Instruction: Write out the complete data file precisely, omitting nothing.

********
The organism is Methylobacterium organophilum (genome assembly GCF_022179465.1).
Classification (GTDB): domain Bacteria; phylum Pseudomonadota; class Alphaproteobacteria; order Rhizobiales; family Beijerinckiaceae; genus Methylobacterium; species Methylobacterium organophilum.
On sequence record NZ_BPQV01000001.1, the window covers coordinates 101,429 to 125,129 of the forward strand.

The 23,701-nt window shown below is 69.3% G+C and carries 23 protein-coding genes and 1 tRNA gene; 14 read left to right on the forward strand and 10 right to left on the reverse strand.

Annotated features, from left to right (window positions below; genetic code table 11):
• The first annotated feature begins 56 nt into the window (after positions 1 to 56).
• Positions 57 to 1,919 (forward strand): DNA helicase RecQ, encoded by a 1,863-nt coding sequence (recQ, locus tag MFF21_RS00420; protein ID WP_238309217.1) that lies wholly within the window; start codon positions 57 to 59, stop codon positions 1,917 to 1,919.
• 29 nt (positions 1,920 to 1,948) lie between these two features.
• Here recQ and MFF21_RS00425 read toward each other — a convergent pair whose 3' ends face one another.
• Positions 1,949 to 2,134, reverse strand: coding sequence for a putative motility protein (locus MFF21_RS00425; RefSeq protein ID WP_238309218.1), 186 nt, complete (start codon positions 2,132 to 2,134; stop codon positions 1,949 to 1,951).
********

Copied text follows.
The organism is Methylobacterium organophilum (genome assembly GCF_022179465.1).
Classification (GTDB): domain Bacteria; phylum Pseudomonadota; class Alphaproteobacteria; order Rhizobiales; family Beijerinckiaceae; genus Methylobacterium; species Methylobacterium organophilum.
On sequence record NZ_BPQV01000001.1, the window covers coordinates 101,429 to 125,129 of the forward strand.

The 23,701-nt window shown below is 69.3% G+C and carries 23 protein-coding genes and 1 tRNA gene; 14 read left to right on the forward strand and 10 right to left on the reverse strand.

Annotated features, from left to right (window positions below; genetic code table 11):
• The first annotated feature begins 56 nt into the window (after positions 1 to 56).
• Positions 57 to 1,919 (forward strand): DNA helicase RecQ, encoded by a 1,863-nt coding sequence (recQ, locus tag MFF21_RS00420; protein ID WP_238309217.1) that lies wholly within the window; start codon positions 57 to 59, stop codon positions 1,917 to 1,919.
• 29 nt (positions 1,920 to 1,948) lie between these two features.
• Here recQ and MFF21_RS00425 read toward each other — a convergent pair whose 3' ends face one another.
• Positions 1,949 to 2,134, reverse strand: coding sequence for a putative motility protein (locus MFF21_RS00425; RefSeq protein ID WP_238309218.1), 186 nt, complete (start codon positions 2,132 to 2,134; stop codon positions 1,949 to 1,951).